Being a sports fanatic who spent the best part of a decade married to a psychologist, the topic of sports psychology was effectively common ground. One interesting aspect of psychological theory is that nothing is ever definitively proven – at best, research findings will suggest causes of human behaviour, but to confuse correlation and causation is a major faux pas.
And being the contrarian I am, I would be quick to point out that the efficacy of mental gurus is questionable at best. But that’s not to say they can’t have their place. While I have a sneaky suspicion that most of the mind doctors connected with professional sport are snake-oil salesmen, there are others whose body of work suggests otherwise.
But again, it’s causation versus correlation, and that’s a vicious circle. For the record, we’re no closer to solving the riddle now than when we first locked horns on the topic a decade ago, but I’ve always felt that shrinks find themselves in a no-lose situation. Any upturn in a player’s fortunes is directly attributed to their work on the mental side of the game, but if their form dips or plateaus, then they are clearly a basket case, incapable of being helped.
Of course, that’s a simplistic view, but one that I’ve seen repeated ad nauseam. For example, when Luis Suarez returned from suspension in the wake of racist remarks and biting and promptly propelled Liverpool to the top of the Premier League, it was reportedly due to his work with Dr. Steve Peters. When the Uruguayan sunk his teeth into Claudio Chiellini a few months later, Peters’ name was conspicuous by its absence in the reporting that followed.
Many professional sportsmen and women are superstitious by nature, and golfers are no different. I’ve heard players admit to only ever using white tees, I’ve heard of players who refuse to change their ball after a birdie, regardless of how scuffed it may have become, and on the flipside, Ernie Els will change his ball every time he birdies a hole due to his belief that each ball only has one birdie in it.
Personally, I hold no superstitions. I have no hesitations walking under a ladder, I’ve spilt salt and resisted the temptation to throw it over my left shoulder, I’ve put new shoes on a table, opened an umbrella inside, and moved into a new house on a Saturday. Any subsequent good or bad fortune I’ve attributed to chance and coincidence, but I do realise that this may place me in the minority, and if superstitions work for you – or you think they do – then more power to you.
When it comes to the modern professional game – like with so many aspects – there is arguably no better example of the psychological enigma than Rory McIlroy. Generally, stubborn patients don’t make for good psychoanalysis for obvious reasons, and McIlroy’s stubborn streak has become something of legend at this stage. Yet for all his obstinacy, I can think of few players to rival the Irishman when it comes to psychological experimentation.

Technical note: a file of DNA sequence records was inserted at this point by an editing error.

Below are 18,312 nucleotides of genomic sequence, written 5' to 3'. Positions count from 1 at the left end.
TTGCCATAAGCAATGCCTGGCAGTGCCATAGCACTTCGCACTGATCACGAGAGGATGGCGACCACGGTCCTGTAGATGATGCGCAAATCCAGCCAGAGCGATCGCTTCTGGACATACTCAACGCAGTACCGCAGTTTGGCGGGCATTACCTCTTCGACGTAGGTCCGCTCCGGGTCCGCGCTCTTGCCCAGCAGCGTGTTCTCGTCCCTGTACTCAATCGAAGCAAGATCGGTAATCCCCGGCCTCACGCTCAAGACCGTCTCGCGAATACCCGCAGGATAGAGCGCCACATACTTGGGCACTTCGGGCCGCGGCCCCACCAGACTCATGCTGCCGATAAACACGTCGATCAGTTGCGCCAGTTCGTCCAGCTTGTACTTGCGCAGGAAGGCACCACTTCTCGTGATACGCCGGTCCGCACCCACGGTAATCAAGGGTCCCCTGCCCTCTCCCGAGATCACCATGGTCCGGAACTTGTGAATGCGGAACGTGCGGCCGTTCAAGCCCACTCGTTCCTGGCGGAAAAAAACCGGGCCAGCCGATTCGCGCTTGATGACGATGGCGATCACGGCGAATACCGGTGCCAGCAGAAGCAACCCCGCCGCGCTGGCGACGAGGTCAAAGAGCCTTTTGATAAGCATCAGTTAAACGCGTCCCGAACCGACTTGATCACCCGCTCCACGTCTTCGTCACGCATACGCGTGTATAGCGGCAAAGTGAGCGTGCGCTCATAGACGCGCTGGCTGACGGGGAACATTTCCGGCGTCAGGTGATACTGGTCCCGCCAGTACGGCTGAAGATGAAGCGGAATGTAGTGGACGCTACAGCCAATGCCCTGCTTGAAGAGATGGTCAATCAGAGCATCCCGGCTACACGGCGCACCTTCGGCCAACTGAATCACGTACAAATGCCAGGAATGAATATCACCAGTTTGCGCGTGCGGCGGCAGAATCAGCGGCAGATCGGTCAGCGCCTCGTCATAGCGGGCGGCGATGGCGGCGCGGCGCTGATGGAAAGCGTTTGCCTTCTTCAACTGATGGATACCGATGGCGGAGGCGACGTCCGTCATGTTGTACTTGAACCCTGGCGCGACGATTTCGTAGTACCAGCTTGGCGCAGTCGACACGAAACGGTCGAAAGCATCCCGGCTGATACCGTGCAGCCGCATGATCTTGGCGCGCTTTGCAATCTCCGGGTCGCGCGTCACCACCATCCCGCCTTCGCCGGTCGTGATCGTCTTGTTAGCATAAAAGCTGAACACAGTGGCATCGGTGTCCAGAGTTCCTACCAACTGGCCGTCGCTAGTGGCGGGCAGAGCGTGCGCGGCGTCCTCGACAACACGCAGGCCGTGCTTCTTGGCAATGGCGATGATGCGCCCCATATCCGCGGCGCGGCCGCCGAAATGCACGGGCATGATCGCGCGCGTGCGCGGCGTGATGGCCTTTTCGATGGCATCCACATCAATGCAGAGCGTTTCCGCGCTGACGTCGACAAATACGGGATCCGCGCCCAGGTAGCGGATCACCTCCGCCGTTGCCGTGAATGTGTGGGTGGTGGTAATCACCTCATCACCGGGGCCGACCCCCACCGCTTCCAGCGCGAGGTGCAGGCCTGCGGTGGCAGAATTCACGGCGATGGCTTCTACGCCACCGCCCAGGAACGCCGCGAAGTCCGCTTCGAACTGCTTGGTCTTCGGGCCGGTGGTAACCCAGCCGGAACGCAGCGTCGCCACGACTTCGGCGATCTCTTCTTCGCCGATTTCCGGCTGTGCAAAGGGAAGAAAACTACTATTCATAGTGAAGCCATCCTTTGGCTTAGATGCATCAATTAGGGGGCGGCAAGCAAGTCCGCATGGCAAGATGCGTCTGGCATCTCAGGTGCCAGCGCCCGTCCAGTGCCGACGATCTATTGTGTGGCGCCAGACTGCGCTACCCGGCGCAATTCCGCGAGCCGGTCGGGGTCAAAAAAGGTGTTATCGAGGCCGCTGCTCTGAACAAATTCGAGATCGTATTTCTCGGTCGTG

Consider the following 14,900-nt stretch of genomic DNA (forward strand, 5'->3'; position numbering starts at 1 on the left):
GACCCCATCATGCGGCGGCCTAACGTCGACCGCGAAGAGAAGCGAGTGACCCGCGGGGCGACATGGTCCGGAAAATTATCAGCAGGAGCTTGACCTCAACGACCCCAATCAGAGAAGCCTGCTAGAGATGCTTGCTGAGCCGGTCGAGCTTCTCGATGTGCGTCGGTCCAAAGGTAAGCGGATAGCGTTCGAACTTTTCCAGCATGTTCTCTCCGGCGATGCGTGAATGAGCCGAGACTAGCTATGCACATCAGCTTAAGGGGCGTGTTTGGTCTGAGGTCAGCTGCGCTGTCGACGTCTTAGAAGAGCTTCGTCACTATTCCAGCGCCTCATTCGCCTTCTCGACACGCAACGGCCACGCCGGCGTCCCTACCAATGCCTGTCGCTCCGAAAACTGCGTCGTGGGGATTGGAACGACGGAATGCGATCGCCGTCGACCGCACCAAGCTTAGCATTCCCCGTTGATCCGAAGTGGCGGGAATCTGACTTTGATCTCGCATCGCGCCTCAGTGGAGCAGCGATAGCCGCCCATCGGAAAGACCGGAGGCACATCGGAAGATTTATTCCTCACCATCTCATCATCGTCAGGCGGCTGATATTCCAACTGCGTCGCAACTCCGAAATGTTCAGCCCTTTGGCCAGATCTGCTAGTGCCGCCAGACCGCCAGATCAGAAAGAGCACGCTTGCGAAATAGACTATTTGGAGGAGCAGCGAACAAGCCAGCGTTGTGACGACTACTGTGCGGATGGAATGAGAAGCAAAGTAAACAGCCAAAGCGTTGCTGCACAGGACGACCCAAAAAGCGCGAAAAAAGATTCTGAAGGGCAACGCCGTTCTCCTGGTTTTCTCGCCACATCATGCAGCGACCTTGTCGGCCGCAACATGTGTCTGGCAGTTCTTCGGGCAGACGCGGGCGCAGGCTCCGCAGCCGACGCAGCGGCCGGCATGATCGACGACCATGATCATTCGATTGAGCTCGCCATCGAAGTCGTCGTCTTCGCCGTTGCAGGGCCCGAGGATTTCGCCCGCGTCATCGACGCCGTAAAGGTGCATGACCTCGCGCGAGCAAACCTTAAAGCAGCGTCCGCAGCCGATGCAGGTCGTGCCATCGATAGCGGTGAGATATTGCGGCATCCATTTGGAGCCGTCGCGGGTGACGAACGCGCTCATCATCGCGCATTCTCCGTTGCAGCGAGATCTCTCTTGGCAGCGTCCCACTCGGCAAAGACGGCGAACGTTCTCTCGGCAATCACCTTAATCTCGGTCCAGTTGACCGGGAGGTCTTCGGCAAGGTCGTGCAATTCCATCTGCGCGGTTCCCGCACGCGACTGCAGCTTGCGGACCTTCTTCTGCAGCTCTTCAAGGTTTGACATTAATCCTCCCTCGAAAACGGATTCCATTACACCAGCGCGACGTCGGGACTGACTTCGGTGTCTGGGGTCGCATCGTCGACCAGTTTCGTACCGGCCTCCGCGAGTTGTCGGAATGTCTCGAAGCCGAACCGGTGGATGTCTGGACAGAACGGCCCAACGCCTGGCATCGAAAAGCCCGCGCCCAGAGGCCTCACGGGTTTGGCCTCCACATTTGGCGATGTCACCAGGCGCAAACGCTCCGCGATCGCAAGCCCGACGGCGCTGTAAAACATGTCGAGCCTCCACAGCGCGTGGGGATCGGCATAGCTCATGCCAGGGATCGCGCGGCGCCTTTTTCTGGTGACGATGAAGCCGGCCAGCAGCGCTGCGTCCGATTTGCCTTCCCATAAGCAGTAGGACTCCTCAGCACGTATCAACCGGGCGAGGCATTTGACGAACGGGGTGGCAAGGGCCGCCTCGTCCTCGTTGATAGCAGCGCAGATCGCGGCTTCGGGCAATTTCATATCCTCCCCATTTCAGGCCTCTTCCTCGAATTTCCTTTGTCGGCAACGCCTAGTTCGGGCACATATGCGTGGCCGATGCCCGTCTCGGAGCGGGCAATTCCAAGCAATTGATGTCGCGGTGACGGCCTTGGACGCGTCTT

A self-confessed avid self-help book reader – another fraudulent enterprise if you ask me – Rory has tried his hand at juggling before his rounds as a way of concentrating the mind, he’s tried meditating, he’s tried approaching big tournaments as if they are ordinary weeks, he’s tried approaching them as if they are anything but ordinary, in fact, it seems like he’s tried just about every mental tactic going, which I take as proof that McIlroy gives greater credence to the field than I do.
All of which made his recent admission that Bryson DeChambeau had gotten inside his head all the more astounding. To his credit, in a sport where players often go entire careers without saying a single interesting thing to reporters, Rory with a microphone is box-office material. Without going so far as to say that he is always 100 percent honest, he is often more honest than he needs to be, and the Bryson acknowledgement is one such example, and is a solid indicator that one of the finest golfers of his (or any) generation is battling mental demons in one guise or another.
And yet, for somebody who appears to believe that psychological hurdles are the hardest to conquer, to the best of my knowledge he has never engaged the services of a dedicated sports psychologist for any considerable period of time, which seems a little bizarre given the “no stone unturned” approach he’s displayed over the past six or seven years.
Maybe it’s his previously mentioned stubborn streak, maybe he’s keeping the media in the dark about his mental coach or maybe it’s because deep down he has the same sceptical view on therapy that I do.
Whichever, a Rory McIlroy on top of his game makes golf a much more exciting product, and media and fans alike yearn for him to rediscover the form that saw him capture four major titles by the age of 25. If I have to eat humble pie because a sports psychologist gets all the credit, then that’s a sacrifice I’m willing to make.
But I’m not betting on it.